Exiting the freedom of association Labyrinth: resurrecting the parallel liberty standard under 2(d) & saving the freedom to strike.

Author:Oliphant, Benjamin

    The 'parallel liberty' standard--the freedom to do with others what one may do alone--has a long pedigree. (124) While no panacea in itself, by asking whether a certain activity is prohibited generally, or prohibited only if exercised in combination with others, the standard strikes at the heart of the protected freedom. This is because it directly focuses the analysis on whether an activity is being unduly limited, in purpose or effect, because of its associational nature. It would in this way realign the default standard of breach with the purpose of section 2(d), as opposed to the purpose or deemed importance of the activity for which protection is sought. (125)

    Moreover, it should be noted that the Supreme Court has never expressly rejected this approach; it has only supplemented it. Recall that the parallel liberty approach was endorsed by both McIntyre J and Dickson CJ in the Alberta Reference, and was adopted explicitly by majorities in CEMA and Delisle, both of which remain good law. (126) While the Supreme Court may have overturned the Trilogy's conclusion on collective bargaining, it did not invalidate the parallel liberty approach derived from that case as a method of demonstrating a constitutional violation. (127) According to Bastarache J in Dunmore--in a ruling endorsed in both BC Health and Fraser--a purposive approach to section 2(d) should start with the parallel liberty approach established in the Alberta Reference, "which enables a claimant to show that a group activity is permitted for individuals in order to establish that its regulation targets the association per se." (128) The standard or standards criticized above would then serve as an additional method for establishing a 2(d) violation. Thus, although the 'parallel liberty' standard has fallen into disuse, it is still available to judges and I will argue below that it is the best way out of the quagmire. For this argument to stick, it is important to address the arguments that have been levied against it, which I believe fail to provide sufficient grounds for its rejection as a principled bedrock doctrine for section 2(d).

    i. Arguments Against the Parallel Liberty Standard

    A number of reasons have been offered for rejecting the parallel liberty standard holus bolus, none of which withstands close scrutiny. One criticism that requires attention is that the standard leaves collective--in particular union--activities entirely unprotected. (129) An appropriate rendering of the parallel liberty definition shows these claims to be misplaced: the standard protects all collective activities that an individual is free to do alone and all collective entitlements an individual possesses. Although McIntyre J's 'freedom to golf' analogy has been much maligned, (130) it aptly illustrates that collective activities are very much protected as long as individuals are legally free or entitled to partake in those activities alone. Thus, because individuals have no independent constitutional right to golf, a government could conceivably prohibit the activity entirely, for groups and individuals alike; however, "the Legislature could not constitutionally provide that golf could be played in pairs but in no greater number, for this would infringe the Charter guarantee of freedom of association." (131) In the labour context, as described in more detail below, the parallel liberty definition would protect the freedom of individuals acting collectively to refuse to work without a contract, simply because individuals are presently afforded this freedom. Thus, Dickson CJ was correct in stating that a standard providing no protection for collective activities is "legalistic, ungenerous, indeed vapid." (132) However, with respect, I think he is wrong to assume that the parallel liberty approach, properly applied, fails to provide sufficient protection to collective activities. It simply does not extend to collectivities, constitutional rights or immunities not afforded to individuals.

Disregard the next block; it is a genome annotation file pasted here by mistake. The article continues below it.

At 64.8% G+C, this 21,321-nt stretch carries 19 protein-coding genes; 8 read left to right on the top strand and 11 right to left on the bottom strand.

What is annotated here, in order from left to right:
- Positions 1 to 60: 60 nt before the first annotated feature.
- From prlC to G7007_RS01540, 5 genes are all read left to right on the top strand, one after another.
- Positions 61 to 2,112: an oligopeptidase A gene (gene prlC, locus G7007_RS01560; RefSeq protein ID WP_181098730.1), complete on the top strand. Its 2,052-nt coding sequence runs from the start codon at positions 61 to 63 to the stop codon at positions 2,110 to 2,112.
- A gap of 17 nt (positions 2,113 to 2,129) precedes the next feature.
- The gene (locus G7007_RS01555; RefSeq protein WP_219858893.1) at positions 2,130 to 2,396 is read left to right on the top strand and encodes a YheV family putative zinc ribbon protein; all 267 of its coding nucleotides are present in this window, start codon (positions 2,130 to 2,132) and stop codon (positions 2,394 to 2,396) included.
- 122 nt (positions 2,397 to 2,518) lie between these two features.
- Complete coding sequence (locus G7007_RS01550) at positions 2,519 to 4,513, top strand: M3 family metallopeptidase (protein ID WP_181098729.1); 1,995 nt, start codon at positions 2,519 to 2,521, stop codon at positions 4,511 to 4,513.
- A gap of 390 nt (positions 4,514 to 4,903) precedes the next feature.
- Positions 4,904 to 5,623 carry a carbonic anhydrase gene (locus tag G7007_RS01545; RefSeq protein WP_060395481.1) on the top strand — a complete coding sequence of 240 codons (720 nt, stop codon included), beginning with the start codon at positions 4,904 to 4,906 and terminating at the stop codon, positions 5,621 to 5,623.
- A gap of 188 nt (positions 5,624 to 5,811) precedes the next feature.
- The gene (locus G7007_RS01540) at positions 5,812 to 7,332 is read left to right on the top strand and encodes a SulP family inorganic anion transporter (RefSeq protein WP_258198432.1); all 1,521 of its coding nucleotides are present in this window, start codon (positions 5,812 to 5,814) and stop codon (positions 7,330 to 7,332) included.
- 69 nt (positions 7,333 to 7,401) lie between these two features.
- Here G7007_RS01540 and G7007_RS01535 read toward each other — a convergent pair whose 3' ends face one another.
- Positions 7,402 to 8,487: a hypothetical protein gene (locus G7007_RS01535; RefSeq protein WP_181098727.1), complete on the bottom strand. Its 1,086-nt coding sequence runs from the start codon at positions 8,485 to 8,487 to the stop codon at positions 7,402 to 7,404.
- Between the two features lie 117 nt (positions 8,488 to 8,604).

If the criticism of the parallel liberty definition is to be compelling, it must then rest on the cogency of finding that there is a meaningful range of collective activities that really have no individual analogue, a proposition accepted by both McIntrye J and Dickson CJ in the Trilogy. This is difficult to maintain from the outset, for the simple reason that all collective human acts, by anatomical necessity, are performed by individuals. Of course, all activities modified by a collective adjective or adverb ('synchronized swimming', 'doubles tennis') or that are inherently collective ('singing in a choir', 'engaging in a duel') cannot strictly speaking be conceived of on an individual basis; however, is not at all clear that these etymological facts tell us anything meaningful about the proper scope of a fundamental freedom, (133) as they do not entail the conclusion that they cannot support individual analogues. (134) Indeed, the examples given on occasion, such as expressing a majority viewpoint, making collective representations or singing in a choir, (135) all have painfully obvious individual analogues--expressing a viewpoint, making individual representations and singing solo. (136) Thus, if the government can and does ban singing, it can a fortiori ban singing in groups; if it cannot or does not ban singing, it cannot ban singing in groups, or the product of group based singing, absent a section 1 justification. (137)